Idelia M. Green, who taught business education in Baltimore public schools for nearly four decades and was first lady of the Christian Community Church of God, died May 17 at her Catonsville home of endometrial/uterine cancer. She was 69.
“The children loved her and she treated them like they were her own, but she was a strict educator and she let them know that they did not cross a certain line,” said Carolyn M. Dunn, who taught social studies at Northern High School in the 1990s. “She was one of the most wonderful individuals I’ve ever met. She was pleasant, and the children always came first.”
Rita B. Whiting, a business teacher, taught with Ms. Green at Southwestern High School, and later at Southern High School.
“Idelia was my department chair at Southern,” Ms. Whiting said. “She was an excellent teacher and she was always very concerned about the students. She was energetic, a nice person, and generous to the students, their families, and our teachers. And she did everything possible to make sure those students graduated.”
The former Idelia May Green, daughter of Jesse B. Johnson, a lithographer, and his wife, Lillian C. Johnson, a machine operator, was born and raised in Baltimore.
After graduating from Edmondson High School in 1970, she earned a bachelor’s degree in 1974 in business education from Morgan State University, where she was a cum laude graduate, and a master’s degree from Coppin State University. She also held an honorary doctorate of humane letters from Eastern Theological Seminary.
Ms. Green began teaching business education at Edmondson High School in 1973. She later taught at Southwestern High School, Southern High School, Northern High School, and at the time of her retirement in 2011, was on the faculty at Reginald F. Lewis High School.
“Our classrooms were next door to one another at Reginald F. Lewis High School,” said Stephanie Rowe, a business teacher who retired from Lewis in 2015. “She was awesome. She was a very compassionate and caring person who cared about the students and staff, and was a great teacher. She’d do anything in her power to help.”
She recalled that Ms. Green gave her students a Thanksgiving dinner one year.
“She always had an encouraging word. If you came in and were having a bad day, she’d say something encouraging,” Ms. Rowe said. “She was one in a million and will be truly missed.”
Said Ms. Dunn: “Our classrooms were near each other so we had a lot of interaction. We did projects together, trips and graduations.”
She said they were not only colleagues, but also close friends.
“She never judged you. She’d listen to you about your situation and then she’d tell you how to work it out,” Ms. Dunn said. “I could talk to her about an issue with a child or a parent and ask her what was her advice. I really appreciated that part of her.”
For students who were suffering from economic challenges, Ms. Green would purchase prom gowns, tuxedos, and caps and gowns.
“She purchased tickets for her students whose parents could not afford to send them to their prom,” said a daughter, Melody Typicia Green Lewis of Catonsville. “She did many fundraisers over the years to help with the cost of these events.”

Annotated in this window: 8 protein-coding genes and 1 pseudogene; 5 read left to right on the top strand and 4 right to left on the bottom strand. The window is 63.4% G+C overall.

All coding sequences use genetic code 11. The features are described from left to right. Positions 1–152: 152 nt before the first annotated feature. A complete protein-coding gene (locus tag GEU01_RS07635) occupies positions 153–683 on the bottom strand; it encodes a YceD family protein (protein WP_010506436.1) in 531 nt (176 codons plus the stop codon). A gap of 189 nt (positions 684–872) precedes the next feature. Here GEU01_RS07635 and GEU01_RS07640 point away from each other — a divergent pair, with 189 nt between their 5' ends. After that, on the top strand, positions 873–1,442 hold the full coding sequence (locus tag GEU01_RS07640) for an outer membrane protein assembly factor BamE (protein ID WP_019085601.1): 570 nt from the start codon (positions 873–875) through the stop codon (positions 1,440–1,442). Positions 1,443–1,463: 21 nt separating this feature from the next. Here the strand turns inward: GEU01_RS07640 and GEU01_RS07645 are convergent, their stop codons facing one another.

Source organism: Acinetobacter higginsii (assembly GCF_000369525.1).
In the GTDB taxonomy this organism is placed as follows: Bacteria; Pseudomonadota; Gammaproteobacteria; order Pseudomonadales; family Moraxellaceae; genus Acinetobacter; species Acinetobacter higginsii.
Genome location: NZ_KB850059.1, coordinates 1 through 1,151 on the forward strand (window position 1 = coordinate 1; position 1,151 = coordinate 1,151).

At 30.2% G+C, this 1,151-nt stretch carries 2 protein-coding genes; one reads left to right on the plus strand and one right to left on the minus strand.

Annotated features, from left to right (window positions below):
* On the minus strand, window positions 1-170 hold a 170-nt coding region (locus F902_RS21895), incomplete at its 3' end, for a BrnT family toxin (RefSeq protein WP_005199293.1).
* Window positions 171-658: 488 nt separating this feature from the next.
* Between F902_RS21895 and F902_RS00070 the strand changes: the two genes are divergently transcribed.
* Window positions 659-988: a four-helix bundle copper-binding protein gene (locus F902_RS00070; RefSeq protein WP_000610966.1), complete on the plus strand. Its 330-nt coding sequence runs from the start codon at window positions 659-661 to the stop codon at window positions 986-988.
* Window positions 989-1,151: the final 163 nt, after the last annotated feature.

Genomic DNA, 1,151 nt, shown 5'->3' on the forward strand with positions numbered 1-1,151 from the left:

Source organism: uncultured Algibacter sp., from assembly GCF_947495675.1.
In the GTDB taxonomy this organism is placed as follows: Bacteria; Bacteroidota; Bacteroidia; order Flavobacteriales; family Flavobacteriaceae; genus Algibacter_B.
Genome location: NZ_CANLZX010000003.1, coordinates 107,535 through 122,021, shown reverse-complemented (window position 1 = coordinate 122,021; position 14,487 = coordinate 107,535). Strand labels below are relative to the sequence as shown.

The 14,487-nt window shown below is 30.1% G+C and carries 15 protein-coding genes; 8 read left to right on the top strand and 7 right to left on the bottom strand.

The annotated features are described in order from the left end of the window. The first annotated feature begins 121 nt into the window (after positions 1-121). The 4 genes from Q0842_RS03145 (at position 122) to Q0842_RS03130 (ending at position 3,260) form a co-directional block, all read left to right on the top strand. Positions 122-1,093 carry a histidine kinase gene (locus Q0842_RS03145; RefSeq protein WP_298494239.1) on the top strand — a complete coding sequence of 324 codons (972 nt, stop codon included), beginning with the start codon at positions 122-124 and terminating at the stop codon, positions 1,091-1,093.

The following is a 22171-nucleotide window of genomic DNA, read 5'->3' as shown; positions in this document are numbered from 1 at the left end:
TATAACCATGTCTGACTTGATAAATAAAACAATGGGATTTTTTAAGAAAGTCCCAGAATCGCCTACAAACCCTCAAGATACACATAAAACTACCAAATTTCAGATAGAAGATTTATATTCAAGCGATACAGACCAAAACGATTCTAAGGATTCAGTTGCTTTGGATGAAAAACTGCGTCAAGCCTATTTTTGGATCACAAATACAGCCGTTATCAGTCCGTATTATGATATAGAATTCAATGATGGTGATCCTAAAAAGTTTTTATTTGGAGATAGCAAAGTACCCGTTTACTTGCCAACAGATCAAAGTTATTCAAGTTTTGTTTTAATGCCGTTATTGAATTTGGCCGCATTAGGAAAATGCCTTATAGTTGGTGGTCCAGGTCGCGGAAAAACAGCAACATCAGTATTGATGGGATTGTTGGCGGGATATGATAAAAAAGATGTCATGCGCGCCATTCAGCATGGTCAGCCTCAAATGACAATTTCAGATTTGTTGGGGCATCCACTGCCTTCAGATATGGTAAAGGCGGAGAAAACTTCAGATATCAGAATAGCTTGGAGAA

Other roles that Ms. Green assumed included serving as class adviser and graduation coordinator.
The Rev. Darrell S. Greene, pastor of the Martin Luther King Jr. Community Church in Columbia, knew Ms. Green from their days together at Morgan.
“She was very dedicated to the Lord, and that came through in her teaching and how she related to her students,” Mr. Greene said. “Her faith was very real to her and from the teaching aspects, she was a determined teacher who wanted to help her students grow, not just academically, but the total person. She taught the whole child.”
Ms. Green brought the same enthusiasm that she had for teaching to her work as a member of the Christian Community Church of God, where her husband, Dr. Rev. Melvin C. Green, her high school sweetheart whom she married in 1971, had been senior pastor since 1995.
As first lady of her husband’s church, Ms. Green was co-leader for the Women of Excellence ministry, and taught Saturday Bible study and Thursday night in-person Bible study. She was also leader of the Miriam Praise Dancers and supported her husband’s ministry.
She participated in many ministers’ conferences, some of which included Hampton University’s Ministers’ Conference and Choir Directors and Organists Guild, TD Jakes’ MegaFest, Creflo Dollar Ministries Conferences and Joyce Meyer’s Ministries Conferences.
“She loved traveling with her husband to Chicago, Atlanta, and New York to church hop all day and night and not get tired,” according to a biographical profile of Ms. Green submitted by her family.
A stylish dresser, she was known for her colorful millinery, which she coordinated with the outfits she wore to church.
A talented cook, she was known for such specialty dishes as slow-cooked chuck roast, cooked on the top of the stove, cabbage with fatback, fried corn that had been carefully removed from the cob, sweet potato pies and candied sweet potatoes.
Ms. Green was also a world traveler and had visited the Holy Land and Rome. She also enjoyed going to New York to attend Broadway musicals and concerts at Carnegie Hall.
Services were held Sunday at her church.
In addition to her husband of 49 years and daughter, she is survived by another daughter, Cerise Trumaine Green-Palmer of Catonsville; her mother, Lillian C. Johnson of Ellicott City; four sisters, Janice Jackson of Woodlawn, Sandra White of Ellicott City, Jestine May of Elkridge and Michelle Sutton of Dallas; three grandchildren; and many nieces and nephews.